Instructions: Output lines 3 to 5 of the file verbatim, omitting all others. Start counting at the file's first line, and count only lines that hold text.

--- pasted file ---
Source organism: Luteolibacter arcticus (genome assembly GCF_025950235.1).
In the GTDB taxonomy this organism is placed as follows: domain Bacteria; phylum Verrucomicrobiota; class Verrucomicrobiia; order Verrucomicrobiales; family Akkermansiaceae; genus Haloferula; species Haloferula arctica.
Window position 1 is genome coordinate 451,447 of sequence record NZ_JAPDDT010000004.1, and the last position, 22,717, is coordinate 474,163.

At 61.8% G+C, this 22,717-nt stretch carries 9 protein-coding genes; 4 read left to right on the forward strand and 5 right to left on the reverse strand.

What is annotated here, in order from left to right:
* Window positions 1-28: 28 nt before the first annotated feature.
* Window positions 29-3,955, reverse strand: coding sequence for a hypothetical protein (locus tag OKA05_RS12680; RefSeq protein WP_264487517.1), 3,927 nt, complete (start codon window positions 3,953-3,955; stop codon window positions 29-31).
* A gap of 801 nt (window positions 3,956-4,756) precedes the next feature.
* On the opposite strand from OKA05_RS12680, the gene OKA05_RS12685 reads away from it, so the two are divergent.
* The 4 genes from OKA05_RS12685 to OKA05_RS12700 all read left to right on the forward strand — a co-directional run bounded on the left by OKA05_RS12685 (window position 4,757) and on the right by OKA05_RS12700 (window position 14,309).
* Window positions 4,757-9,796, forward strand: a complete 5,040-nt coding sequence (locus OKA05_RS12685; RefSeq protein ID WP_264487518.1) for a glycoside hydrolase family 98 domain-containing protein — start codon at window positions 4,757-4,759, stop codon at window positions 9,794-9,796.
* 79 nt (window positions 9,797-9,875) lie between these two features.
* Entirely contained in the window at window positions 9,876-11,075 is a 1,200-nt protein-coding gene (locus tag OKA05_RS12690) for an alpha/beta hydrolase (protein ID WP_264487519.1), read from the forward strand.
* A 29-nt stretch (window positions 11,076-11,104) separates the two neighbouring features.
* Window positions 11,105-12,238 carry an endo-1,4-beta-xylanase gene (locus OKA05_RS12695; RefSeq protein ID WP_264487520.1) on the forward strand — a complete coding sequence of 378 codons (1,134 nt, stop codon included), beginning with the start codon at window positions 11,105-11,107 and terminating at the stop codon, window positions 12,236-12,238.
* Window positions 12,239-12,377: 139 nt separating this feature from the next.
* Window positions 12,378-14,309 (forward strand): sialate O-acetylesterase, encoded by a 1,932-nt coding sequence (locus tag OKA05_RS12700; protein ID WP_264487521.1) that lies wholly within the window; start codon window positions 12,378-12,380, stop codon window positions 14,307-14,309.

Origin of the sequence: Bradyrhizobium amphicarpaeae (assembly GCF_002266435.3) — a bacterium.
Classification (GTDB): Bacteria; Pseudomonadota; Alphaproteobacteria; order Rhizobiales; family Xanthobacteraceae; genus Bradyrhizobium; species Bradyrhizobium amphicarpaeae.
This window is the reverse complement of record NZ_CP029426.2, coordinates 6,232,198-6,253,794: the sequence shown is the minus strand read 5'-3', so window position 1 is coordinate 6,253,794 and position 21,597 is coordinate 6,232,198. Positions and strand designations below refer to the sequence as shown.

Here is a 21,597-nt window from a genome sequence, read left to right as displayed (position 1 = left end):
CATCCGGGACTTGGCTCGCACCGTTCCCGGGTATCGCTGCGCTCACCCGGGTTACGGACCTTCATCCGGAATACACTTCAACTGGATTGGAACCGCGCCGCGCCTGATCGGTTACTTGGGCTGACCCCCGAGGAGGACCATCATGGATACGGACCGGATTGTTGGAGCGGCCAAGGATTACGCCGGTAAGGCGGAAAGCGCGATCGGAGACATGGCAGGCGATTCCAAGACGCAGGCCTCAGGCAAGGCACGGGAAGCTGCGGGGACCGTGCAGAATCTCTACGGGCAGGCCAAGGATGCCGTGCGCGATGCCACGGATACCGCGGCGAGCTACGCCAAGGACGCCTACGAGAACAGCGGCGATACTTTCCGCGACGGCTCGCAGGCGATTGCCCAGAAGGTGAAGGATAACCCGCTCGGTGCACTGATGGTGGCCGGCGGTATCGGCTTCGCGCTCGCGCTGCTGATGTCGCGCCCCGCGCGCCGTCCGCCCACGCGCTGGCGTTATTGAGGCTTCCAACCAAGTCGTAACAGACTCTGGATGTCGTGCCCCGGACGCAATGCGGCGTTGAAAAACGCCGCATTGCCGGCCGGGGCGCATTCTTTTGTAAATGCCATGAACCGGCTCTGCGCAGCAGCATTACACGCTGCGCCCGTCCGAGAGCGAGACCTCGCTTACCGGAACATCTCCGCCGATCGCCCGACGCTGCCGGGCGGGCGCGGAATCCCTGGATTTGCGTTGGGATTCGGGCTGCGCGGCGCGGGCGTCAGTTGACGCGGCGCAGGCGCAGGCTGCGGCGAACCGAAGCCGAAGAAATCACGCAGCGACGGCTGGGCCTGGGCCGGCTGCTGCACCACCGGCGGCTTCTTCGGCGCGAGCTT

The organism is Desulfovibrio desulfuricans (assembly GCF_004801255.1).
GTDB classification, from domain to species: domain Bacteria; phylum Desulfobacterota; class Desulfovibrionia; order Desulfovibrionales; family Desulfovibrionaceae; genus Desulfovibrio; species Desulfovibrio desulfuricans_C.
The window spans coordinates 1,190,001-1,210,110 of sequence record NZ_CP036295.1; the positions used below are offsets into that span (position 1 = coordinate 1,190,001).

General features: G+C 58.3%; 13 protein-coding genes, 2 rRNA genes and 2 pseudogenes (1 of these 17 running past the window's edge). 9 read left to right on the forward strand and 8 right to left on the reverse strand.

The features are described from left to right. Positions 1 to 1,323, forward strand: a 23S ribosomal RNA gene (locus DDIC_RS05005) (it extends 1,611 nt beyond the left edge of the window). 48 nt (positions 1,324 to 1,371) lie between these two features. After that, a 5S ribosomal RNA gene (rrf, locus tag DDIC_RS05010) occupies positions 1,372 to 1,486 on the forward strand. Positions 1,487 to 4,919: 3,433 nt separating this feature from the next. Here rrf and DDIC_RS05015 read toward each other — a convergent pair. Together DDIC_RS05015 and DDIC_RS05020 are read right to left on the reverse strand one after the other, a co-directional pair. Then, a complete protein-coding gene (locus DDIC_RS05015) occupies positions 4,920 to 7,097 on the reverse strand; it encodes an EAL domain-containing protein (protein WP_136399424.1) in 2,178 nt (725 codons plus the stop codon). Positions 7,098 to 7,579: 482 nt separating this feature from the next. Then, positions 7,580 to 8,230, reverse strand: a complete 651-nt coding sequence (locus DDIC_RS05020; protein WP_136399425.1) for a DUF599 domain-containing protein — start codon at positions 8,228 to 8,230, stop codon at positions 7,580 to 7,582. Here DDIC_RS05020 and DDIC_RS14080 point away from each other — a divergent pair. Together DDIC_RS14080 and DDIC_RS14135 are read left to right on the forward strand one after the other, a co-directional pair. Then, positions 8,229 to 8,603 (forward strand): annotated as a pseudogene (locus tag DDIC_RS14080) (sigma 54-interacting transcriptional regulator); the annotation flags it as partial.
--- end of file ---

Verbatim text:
Window position 1 is genome coordinate 451,447 of sequence record NZ_JAPDDT010000004.1, and the last position, 22,717, is coordinate 474,163.

At 61.8% G+C, this 22,717-nt stretch carries 9 protein-coding genes; 4 read left to right on the forward strand and 5 right to left on the reverse strand.

What is annotated here, in order from left to right: